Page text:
Viktoria Wagner

Assistant Professor, Faculty of Science - Biological Sciences


Assistant Professor, Faculty of Science - Biological Sciences
(780) 492-1208
B702 Bio Science - Botany Wing
11355 - Saskatchewan Drive
Edmonton AB
T6G 2E9



We work in the areas of plant ecology and ecoinformatics and address questions relevant to grassland ecology, invasion biology and vegetation science. Our toolbox includes data mining (programming), field observations and experiments.

Much of our research focuses on grasslands. These habitats cover a quarter of the global terrestrial surface but face unprecedented and enormous pressure by farming, non-native species, a disruption of natural disturbance regimes, and climate change. We carry out fieldwork in western Canada and the adjacent US states but have also ties to Europe and Central Asia.

Currently, we focus on the following research themes:

(1) Habitat susceptibility to non-native plants: Different plant communities respond differently to disturbance and non-native plants; some buffer it while other collapse under pressure. Why is this? Do intrinsic properties allow some communities to buffer against non-native plants? Or are some ecosystems more exposed to external pressure than others? We tackle these questions through a comparative framework across distant regions and habitat types. We explore patterns across large databases and use the R program to extract data, link it to existing taxonomic, biological and spatial databases and analyze the levels of invasion and flows of invasive plants.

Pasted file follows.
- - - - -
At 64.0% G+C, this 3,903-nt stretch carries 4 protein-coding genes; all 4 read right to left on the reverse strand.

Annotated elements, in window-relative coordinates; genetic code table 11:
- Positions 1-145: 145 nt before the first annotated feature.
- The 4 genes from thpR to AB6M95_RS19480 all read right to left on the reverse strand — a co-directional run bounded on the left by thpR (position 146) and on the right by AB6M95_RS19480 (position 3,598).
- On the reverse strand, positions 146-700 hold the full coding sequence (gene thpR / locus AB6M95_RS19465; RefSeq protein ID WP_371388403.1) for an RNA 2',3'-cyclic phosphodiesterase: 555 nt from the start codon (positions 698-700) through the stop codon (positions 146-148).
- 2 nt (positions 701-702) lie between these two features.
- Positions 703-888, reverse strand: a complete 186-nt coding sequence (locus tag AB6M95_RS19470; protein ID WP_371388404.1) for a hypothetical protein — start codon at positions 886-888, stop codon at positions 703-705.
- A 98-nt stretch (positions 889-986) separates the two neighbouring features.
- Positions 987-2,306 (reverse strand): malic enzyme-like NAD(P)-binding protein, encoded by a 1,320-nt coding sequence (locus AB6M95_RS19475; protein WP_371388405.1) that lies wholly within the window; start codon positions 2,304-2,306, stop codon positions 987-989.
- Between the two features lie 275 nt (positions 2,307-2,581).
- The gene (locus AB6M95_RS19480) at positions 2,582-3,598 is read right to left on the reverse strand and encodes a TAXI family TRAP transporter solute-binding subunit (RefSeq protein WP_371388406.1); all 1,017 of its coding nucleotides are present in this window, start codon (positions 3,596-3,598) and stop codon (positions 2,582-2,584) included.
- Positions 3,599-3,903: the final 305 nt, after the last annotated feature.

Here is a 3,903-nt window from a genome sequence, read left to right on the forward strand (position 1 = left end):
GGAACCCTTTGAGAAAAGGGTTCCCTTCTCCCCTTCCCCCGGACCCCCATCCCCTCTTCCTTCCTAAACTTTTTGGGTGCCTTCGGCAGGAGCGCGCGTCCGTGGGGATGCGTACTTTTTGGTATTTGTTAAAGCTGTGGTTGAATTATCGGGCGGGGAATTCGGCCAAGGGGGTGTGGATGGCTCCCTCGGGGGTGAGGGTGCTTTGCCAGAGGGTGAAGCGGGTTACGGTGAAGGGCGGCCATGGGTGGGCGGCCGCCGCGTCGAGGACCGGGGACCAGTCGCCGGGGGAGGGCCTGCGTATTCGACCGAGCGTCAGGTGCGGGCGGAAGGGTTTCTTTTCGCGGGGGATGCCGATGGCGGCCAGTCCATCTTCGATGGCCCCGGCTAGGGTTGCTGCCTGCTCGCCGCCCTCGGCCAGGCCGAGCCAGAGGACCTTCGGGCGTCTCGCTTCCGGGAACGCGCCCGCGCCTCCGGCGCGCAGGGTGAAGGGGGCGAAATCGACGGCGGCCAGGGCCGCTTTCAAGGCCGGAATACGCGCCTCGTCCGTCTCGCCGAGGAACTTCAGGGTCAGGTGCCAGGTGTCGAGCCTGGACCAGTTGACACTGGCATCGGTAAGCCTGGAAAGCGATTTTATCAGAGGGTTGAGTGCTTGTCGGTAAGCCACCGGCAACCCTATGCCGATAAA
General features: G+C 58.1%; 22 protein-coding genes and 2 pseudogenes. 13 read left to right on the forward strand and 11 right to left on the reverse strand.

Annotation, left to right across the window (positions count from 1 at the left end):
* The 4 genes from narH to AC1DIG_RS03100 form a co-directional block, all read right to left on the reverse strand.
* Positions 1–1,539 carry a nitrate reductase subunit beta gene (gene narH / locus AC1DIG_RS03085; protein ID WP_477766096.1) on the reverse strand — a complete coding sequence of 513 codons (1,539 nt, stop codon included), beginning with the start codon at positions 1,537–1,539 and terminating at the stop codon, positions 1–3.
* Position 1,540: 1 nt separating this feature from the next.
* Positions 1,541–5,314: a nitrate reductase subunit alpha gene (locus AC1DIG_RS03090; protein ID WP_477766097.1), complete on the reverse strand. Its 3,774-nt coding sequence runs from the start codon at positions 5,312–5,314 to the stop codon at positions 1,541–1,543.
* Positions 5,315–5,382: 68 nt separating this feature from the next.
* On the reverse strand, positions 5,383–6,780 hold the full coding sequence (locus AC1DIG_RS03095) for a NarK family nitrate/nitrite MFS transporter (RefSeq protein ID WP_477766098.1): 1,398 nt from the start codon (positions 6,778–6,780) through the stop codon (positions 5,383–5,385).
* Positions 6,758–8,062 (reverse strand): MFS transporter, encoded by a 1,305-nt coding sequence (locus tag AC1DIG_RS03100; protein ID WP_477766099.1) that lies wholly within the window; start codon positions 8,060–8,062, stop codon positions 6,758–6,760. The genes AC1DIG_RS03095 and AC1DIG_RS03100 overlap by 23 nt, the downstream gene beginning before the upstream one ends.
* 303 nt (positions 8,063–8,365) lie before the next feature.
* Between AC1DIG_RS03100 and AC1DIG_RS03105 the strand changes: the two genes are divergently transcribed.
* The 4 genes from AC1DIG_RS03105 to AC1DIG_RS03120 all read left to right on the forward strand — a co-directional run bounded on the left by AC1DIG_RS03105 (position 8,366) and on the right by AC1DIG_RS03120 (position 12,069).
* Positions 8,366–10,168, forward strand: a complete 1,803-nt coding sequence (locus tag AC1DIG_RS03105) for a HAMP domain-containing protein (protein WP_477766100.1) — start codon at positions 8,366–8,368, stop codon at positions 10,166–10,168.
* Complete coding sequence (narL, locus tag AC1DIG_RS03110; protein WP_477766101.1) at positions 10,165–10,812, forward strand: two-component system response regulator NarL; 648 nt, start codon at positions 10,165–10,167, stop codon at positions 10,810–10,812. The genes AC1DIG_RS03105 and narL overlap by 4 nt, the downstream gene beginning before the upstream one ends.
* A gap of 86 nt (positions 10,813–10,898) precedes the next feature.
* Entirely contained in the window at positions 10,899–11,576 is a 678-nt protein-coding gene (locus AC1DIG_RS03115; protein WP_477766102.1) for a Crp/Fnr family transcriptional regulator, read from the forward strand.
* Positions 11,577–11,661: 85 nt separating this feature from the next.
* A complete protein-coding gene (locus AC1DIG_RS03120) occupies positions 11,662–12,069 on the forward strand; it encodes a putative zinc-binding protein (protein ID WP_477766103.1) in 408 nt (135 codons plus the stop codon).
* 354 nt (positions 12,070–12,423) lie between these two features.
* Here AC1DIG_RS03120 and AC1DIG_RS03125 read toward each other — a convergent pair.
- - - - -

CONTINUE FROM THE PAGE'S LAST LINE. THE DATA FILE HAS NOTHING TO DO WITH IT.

(2) Invasive species management. Herbicides are one of the most common tools to control non-native plants in North American wildlands (see review in Wagner et al. 2017 Journal of Applied Ecology 54: 198-204). We collaborate with plant and soil ecologists at the University of Montana, Algoma University and the MPG Ranch to understand how this practice affects the soil seed bank, the aboveground plant community and its soil components.

(3)  Much of the biodiversity of the temperate hemisphere is held in grassland and meadow communities, such as the timberline communities of the Rocky Mountains (Wagner et al. 2014, Applied Vegetation Science 17:129-141), distinguished only as “non-forest” in regional classification systems. What species and ecological functions are we losing when these communities become affected by global change? Effective conservation and restoration efforts require that these communities are identified, described, and mapped. We explore the diversity and ecosystem functions of grasslands and meadow habitats that have received relatively little attention by scientists.